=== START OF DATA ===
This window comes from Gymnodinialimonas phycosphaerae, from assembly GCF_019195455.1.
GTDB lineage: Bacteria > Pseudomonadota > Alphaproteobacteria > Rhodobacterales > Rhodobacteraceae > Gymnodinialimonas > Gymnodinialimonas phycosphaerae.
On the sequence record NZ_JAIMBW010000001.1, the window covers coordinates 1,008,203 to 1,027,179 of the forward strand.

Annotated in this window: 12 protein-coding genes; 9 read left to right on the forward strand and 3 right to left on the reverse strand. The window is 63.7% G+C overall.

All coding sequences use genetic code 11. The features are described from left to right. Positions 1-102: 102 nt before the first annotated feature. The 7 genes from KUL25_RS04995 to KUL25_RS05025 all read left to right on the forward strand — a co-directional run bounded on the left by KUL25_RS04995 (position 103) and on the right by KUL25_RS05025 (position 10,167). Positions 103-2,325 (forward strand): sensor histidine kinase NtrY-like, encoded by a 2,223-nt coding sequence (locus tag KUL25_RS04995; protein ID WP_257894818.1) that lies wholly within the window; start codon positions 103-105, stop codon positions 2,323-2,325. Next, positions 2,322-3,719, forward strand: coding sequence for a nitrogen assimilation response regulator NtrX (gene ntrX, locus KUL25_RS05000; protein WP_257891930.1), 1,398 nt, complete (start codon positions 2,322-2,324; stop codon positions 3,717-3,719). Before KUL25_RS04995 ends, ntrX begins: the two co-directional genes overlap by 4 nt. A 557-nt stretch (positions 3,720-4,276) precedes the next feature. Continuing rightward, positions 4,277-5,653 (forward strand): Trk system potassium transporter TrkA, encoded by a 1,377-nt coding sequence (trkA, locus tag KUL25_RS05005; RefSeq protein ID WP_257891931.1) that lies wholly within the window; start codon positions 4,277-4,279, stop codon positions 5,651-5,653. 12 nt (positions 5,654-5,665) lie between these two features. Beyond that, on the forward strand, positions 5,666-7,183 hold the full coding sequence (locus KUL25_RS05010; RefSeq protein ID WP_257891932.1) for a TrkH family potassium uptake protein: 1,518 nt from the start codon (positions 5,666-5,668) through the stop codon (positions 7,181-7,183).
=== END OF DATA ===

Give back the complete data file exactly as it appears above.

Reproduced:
This window comes from Gymnodinialimonas phycosphaerae, from assembly GCF_019195455.1.
GTDB lineage: Bacteria > Pseudomonadota > Alphaproteobacteria > Rhodobacterales > Rhodobacteraceae > Gymnodinialimonas > Gymnodinialimonas phycosphaerae.
On the sequence record NZ_JAIMBW010000001.1, the window covers coordinates 1,008,203 to 1,027,179 of the forward strand.

Annotated in this window: 12 protein-coding genes; 9 read left to right on the forward strand and 3 right to left on the reverse strand. The window is 63.7% G+C overall.

All coding sequences use genetic code 11. The features are described from left to right. Positions 1-102: 102 nt before the first annotated feature. The 7 genes from KUL25_RS04995 to KUL25_RS05025 all read left to right on the forward strand — a co-directional run bounded on the left by KUL25_RS04995 (position 103) and on the right by KUL25_RS05025 (position 10,167). Positions 103-2,325 (forward strand): sensor histidine kinase NtrY-like, encoded by a 2,223-nt coding sequence (locus tag KUL25_RS04995; protein ID WP_257894818.1) that lies wholly within the window; start codon positions 103-105, stop codon positions 2,323-2,325. Next, positions 2,322-3,719, forward strand: coding sequence for a nitrogen assimilation response regulator NtrX (gene ntrX, locus KUL25_RS05000; protein WP_257891930.1), 1,398 nt, complete (start codon positions 2,322-2,324; stop codon positions 3,717-3,719). Before KUL25_RS04995 ends, ntrX begins: the two co-directional genes overlap by 4 nt. A 557-nt stretch (positions 3,720-4,276) precedes the next feature. Continuing rightward, positions 4,277-5,653 (forward strand): Trk system potassium transporter TrkA, encoded by a 1,377-nt coding sequence (trkA, locus tag KUL25_RS05005; RefSeq protein ID WP_257891931.1) that lies wholly within the window; start codon positions 4,277-4,279, stop codon positions 5,651-5,653. 12 nt (positions 5,654-5,665) lie between these two features. Beyond that, on the forward strand, positions 5,666-7,183 hold the full coding sequence (locus KUL25_RS05010; RefSeq protein ID WP_257891932.1) for a TrkH family potassium uptake protein: 1,518 nt from the start codon (positions 5,666-5,668) through the stop codon (positions 7,181-7,183).